Nexans has received a contract to supply static umbilicals for the Taurus and Libra fields which are part of the BP’s West Nile Delta gas and condensate project located off the coast of Alexandria, Egypt.


Under the contract, Nexans will supply 48km umbilicals comprise electrical and fibre optic cables as well as hydraulic and chemical lines for subsea development of the fields.

The scope of the contract also includes accessories for the project. Financial terms of the contract have not been disclosed.

Nexans will design, engineer and manufacture the subsea cable and umbilical facilities in Halden and Rognan, Norway.

Nexans Norway hybrid underwater cables division executive vice-president Krister Granlie said: "This contract forms part of the 10-year frame agreement Nexans concluded with BP to supply umbilical cables, DEH systems, accessories and services for various deep-water oil and gas projects across the globe.

"It represents further recognition of Nexans as a key player in the umbilical market and builds on a long relationship between BP and Nexans for the deliveries of umbilicals."

The company is scheduled to deliver the equipments in May 2016.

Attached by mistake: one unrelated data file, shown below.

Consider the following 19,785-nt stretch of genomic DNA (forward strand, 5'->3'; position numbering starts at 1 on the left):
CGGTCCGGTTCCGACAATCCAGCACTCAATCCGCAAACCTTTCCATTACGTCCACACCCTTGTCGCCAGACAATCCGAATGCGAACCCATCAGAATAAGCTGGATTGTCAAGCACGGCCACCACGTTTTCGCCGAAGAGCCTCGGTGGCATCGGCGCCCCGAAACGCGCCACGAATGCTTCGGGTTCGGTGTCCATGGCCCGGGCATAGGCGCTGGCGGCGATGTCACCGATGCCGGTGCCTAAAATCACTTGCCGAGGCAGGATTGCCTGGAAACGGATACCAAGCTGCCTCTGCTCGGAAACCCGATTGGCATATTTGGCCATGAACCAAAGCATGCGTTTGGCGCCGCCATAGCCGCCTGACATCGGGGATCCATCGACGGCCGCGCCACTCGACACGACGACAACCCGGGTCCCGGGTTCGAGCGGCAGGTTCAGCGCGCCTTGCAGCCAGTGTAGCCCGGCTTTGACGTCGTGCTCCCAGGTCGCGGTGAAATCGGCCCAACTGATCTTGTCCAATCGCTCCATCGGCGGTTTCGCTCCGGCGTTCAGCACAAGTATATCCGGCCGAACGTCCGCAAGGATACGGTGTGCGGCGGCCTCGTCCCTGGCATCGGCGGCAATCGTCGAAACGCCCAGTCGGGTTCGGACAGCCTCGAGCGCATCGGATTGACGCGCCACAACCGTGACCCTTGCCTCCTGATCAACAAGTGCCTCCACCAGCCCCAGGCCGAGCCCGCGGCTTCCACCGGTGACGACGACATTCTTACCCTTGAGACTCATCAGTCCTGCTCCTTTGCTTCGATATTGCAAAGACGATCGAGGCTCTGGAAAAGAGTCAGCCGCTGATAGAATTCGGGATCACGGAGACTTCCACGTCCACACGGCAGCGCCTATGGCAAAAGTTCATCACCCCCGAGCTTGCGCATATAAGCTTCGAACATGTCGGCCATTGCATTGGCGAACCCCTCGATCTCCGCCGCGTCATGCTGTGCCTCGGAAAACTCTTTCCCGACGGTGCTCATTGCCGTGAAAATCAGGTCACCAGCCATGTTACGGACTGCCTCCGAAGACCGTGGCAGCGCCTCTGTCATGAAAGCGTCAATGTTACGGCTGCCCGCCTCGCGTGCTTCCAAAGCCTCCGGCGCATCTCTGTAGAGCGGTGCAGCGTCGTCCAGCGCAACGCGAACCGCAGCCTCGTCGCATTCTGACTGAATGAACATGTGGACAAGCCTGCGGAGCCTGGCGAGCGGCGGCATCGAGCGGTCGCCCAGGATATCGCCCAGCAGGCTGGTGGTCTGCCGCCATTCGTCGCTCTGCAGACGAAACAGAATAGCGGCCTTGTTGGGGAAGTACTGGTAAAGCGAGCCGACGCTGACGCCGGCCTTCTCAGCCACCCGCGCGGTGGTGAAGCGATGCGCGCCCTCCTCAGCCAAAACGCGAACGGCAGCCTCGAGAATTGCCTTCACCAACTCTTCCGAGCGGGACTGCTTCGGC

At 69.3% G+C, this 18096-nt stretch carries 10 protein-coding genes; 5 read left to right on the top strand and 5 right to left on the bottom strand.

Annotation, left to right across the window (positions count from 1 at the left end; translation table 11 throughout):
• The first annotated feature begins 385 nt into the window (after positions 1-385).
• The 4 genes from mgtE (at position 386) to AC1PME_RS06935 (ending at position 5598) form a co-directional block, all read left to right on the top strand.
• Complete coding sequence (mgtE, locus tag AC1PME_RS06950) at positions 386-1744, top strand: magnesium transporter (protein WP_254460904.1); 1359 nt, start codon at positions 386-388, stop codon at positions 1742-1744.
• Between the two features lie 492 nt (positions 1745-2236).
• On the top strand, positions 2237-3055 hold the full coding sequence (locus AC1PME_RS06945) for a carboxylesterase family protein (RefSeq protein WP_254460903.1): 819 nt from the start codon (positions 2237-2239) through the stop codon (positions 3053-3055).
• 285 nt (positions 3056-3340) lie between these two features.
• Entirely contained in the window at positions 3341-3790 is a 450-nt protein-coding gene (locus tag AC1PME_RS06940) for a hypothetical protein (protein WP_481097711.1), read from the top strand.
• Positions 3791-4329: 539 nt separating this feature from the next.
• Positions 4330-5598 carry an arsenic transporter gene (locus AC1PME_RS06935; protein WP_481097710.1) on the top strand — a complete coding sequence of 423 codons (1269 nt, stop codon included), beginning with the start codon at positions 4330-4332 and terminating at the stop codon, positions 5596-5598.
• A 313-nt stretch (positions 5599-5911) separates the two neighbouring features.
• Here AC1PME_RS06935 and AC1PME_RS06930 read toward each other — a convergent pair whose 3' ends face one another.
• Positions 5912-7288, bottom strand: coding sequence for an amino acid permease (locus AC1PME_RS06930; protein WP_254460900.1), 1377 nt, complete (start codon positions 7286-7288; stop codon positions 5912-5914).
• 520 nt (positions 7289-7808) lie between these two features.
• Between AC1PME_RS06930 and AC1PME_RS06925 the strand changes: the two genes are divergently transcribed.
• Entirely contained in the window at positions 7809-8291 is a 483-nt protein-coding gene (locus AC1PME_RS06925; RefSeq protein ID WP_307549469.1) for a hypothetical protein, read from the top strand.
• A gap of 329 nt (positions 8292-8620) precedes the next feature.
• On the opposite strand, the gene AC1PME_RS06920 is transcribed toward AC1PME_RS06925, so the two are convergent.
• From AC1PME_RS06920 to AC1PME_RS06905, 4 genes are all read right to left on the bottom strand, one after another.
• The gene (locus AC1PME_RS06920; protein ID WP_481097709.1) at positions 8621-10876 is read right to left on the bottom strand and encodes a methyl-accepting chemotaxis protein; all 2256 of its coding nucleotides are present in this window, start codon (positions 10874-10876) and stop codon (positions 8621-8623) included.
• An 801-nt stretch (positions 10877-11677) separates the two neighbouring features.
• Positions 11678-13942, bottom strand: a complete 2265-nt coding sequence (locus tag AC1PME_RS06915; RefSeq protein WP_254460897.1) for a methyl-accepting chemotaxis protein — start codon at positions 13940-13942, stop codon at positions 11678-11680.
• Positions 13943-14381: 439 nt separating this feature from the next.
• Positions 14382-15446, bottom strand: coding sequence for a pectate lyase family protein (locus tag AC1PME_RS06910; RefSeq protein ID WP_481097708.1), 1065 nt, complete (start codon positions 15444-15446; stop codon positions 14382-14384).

Located within the North Alexandria and West Mediterranean Deepwater concessions in the Mediterranean sea, approximately 65km to 85km off the coast of Alexandria, Egypt, the West Nile Delta project involves development of gas and condensate fields in phase.

Discovered in 2000/2001, the Taurus and Libra subsea development project is tied in to existing BG Group-operated Burullus facilities and is a part of the first development phase of the West Nile Delta fields.

Scheduled to begin production in 2017, the West Nile Delta project is expected to produce 1.2 billion cubic feet per day, which is equal to 25% of the existing gas production in Egypt.

BP operates the project with 65% stake while German company DEA owns the remaining stake.

Image: Nexans will manufacture the subsea cable and umbilical facilities for the Nile Delta Taurus Libra project in Egypt in Halden and Rognan, Norway. Photo: courtesy of Nexans.